Tripoli said it was tightening visa requirements for foreign visitors to ramp up border security and thwart illegal immigration, The Tripoli Post reports. Visas weren't required previously for some visitors from the region.
Libyan Col. Ahmed al-Kabasha, a commander from the Defense Ministry's special petroleum guard, said the country needs to be prepared "for any emergency," the Post adds.
The British Embassy in Tripoli said Monday it was aware of a "potential" threat there. The warning came days after the British Foreign and Commonwealth Office said it had seen credible reports that Western interests in the region may be the target of a terrorist attack.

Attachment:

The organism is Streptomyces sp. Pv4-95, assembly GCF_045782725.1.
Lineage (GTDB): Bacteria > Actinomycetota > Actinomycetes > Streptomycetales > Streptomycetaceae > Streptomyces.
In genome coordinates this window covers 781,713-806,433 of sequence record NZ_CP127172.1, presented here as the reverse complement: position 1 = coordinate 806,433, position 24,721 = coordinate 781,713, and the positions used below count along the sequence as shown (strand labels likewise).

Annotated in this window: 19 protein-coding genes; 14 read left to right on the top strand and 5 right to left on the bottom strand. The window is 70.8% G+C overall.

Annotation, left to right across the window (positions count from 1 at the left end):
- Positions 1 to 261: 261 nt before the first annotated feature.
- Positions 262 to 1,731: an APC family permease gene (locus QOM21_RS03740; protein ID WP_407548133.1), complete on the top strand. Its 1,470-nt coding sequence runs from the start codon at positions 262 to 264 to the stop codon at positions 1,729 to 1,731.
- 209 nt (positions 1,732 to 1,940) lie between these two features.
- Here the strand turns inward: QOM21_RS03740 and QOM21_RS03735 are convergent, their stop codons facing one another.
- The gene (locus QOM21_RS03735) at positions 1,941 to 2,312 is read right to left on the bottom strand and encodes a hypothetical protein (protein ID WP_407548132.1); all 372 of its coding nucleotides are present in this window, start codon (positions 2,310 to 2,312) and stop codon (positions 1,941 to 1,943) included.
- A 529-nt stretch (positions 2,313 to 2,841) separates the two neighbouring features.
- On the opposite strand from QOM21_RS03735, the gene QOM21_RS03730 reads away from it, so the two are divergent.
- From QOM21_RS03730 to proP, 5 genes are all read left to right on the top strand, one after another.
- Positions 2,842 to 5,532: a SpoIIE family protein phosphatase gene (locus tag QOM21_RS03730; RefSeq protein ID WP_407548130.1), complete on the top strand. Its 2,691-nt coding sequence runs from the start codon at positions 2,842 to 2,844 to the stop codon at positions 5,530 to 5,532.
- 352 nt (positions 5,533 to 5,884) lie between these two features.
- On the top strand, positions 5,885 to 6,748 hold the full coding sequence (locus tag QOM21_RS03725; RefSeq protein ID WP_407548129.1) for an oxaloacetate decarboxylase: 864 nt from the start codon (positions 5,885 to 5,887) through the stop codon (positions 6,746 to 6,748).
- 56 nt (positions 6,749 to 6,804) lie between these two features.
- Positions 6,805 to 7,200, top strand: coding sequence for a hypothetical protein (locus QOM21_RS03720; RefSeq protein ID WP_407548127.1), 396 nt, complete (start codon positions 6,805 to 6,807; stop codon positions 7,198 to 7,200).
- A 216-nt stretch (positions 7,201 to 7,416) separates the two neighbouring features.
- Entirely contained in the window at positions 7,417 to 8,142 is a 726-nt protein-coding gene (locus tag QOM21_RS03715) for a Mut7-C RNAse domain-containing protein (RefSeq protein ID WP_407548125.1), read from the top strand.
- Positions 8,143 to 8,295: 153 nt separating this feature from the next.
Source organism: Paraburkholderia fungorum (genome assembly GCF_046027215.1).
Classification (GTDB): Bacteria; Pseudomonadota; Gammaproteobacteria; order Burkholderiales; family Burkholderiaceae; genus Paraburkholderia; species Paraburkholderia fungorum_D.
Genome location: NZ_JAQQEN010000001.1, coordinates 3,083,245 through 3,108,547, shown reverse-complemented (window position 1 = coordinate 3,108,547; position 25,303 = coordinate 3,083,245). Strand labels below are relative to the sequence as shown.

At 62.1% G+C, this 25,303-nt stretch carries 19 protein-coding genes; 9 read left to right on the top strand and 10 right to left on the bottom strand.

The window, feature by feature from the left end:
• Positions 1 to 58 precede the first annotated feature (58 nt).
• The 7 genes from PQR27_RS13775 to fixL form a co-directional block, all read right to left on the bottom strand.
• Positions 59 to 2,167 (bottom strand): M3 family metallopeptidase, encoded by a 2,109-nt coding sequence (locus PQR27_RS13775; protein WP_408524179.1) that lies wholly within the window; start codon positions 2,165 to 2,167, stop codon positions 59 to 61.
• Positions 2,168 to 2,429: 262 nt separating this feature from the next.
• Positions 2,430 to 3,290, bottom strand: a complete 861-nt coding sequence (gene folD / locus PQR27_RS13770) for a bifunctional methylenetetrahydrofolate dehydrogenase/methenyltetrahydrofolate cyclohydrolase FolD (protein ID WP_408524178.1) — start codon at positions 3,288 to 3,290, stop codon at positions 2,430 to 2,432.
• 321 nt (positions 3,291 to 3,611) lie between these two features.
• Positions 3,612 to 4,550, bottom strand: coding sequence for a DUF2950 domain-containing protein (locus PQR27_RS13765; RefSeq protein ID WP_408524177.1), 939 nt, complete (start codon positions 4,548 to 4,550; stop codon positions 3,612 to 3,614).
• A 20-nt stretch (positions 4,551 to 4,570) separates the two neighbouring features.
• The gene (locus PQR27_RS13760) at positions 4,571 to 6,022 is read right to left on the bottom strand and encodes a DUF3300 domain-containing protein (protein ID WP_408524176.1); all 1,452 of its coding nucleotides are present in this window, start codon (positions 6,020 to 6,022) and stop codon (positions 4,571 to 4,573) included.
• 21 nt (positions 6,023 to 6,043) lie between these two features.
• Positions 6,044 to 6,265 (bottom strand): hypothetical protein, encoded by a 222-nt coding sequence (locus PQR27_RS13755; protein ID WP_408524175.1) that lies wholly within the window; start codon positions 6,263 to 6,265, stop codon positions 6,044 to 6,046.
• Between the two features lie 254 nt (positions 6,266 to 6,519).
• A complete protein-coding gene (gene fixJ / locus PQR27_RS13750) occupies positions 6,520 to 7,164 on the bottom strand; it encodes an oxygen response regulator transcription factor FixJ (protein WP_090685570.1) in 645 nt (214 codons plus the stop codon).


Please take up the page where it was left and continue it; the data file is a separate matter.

In September, U.S. Ambassador to Libya Chris Stevens and three members of his staff died in attacks on the U.S. consulate in Benghazi. Italy's envoy was attacked on consulate grounds in Benghazi, but was uninjured, early this month.
Libya's internal security has come into question since the regime of Moammar Gadhafi was ousted as a result of civil war in 2011.
A terrorist attack on a natural gas installation in eastern Algeria was said to have involved Libyan militants.
Police: Sword-wielding man demanded free tacos
Wisconsin business offering 'therapeutic cuddling' forced to close